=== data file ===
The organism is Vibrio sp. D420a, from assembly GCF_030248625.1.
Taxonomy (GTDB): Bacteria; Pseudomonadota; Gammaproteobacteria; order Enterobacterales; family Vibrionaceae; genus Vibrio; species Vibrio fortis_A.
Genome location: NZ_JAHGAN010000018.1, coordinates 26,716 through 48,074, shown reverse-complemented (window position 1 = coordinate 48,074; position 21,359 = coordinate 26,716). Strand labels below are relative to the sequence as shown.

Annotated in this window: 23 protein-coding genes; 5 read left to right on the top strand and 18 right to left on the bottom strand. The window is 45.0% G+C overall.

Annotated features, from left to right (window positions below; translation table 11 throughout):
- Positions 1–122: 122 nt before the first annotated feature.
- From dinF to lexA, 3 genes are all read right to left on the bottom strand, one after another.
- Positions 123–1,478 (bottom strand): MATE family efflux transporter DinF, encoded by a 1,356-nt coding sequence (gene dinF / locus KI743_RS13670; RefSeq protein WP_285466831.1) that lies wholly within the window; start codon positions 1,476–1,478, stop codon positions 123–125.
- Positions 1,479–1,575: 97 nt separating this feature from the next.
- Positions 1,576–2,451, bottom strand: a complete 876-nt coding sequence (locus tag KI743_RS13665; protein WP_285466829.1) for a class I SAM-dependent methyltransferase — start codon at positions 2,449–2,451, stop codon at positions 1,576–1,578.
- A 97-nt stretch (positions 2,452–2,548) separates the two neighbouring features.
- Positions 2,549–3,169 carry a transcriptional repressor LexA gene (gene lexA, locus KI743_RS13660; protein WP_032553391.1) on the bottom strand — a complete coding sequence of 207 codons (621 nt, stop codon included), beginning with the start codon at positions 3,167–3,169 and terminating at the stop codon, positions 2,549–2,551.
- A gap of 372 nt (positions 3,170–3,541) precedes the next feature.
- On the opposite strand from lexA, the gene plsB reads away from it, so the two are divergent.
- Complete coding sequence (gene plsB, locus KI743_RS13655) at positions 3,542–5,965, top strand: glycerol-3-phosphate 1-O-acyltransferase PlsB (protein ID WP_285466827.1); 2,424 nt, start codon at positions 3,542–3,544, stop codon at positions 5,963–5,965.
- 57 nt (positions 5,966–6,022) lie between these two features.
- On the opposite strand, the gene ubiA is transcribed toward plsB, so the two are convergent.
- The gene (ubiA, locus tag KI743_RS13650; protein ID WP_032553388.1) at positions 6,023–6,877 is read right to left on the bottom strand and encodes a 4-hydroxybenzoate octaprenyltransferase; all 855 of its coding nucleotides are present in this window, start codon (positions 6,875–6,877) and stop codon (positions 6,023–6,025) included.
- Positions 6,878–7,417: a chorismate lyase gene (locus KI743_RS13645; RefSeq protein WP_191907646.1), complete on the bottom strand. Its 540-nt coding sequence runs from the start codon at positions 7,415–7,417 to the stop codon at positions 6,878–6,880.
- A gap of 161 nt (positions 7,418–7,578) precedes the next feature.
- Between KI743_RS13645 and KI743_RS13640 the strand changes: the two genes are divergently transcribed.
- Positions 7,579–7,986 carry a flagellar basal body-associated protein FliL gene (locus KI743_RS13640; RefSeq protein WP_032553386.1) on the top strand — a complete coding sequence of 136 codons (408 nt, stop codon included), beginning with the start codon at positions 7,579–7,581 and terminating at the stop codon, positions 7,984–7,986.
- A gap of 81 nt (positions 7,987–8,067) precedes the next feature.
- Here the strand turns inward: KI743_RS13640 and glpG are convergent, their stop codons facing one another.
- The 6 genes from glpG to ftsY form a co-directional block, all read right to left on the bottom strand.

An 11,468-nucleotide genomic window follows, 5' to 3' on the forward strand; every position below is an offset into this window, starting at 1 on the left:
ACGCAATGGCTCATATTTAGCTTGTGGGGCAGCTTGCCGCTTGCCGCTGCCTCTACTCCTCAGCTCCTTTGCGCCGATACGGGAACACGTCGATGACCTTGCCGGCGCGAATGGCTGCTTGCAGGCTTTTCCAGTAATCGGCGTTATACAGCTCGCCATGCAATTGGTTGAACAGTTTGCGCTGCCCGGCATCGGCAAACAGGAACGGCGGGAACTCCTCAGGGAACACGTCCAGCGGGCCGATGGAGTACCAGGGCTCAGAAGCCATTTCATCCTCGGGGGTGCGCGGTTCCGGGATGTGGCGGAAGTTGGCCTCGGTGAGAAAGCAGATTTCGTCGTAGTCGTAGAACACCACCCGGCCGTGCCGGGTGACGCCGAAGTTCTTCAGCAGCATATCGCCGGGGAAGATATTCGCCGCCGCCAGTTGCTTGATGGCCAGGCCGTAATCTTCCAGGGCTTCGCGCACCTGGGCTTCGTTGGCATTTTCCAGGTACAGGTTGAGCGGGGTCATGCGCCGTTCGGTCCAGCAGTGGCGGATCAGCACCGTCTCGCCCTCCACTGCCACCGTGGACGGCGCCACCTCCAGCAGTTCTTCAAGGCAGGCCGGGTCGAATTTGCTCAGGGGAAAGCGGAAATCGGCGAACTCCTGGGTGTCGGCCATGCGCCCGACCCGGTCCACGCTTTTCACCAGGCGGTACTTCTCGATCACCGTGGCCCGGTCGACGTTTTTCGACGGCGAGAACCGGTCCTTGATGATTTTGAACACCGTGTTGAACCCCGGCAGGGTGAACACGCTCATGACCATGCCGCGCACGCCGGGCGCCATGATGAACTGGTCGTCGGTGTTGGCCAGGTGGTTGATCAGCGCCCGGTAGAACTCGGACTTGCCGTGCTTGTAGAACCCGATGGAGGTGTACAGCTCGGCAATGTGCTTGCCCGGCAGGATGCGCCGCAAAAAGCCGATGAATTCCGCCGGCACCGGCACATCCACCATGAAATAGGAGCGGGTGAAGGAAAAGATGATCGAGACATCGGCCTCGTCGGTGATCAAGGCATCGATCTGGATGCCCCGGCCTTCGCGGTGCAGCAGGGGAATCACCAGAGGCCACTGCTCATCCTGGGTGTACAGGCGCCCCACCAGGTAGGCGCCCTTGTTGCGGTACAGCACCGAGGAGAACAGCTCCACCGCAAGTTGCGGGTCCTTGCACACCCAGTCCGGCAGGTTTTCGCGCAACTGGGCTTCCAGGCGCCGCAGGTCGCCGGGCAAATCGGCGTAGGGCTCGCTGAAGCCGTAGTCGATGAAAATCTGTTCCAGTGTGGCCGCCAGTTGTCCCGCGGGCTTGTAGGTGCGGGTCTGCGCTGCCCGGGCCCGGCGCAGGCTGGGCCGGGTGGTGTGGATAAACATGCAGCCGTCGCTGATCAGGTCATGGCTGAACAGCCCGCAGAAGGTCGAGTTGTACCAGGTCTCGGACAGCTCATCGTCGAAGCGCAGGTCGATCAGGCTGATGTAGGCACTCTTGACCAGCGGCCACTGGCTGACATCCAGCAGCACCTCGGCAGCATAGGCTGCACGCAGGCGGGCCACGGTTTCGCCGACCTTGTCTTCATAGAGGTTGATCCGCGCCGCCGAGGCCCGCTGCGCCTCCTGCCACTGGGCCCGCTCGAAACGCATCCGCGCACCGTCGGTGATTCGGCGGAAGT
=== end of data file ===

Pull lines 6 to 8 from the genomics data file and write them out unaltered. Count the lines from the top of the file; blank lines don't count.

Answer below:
- Positions 1–122: 122 nt before the first annotated feature.
- From dinF to lexA, 3 genes are all read right to left on the bottom strand, one after another.
- Positions 123–1,478 (bottom strand): MATE family efflux transporter DinF, encoded by a 1,356-nt coding sequence (gene dinF / locus KI743_RS13670; RefSeq protein WP_285466831.1) that lies wholly within the window; start codon positions 1,476–1,478, stop codon positions 123–125.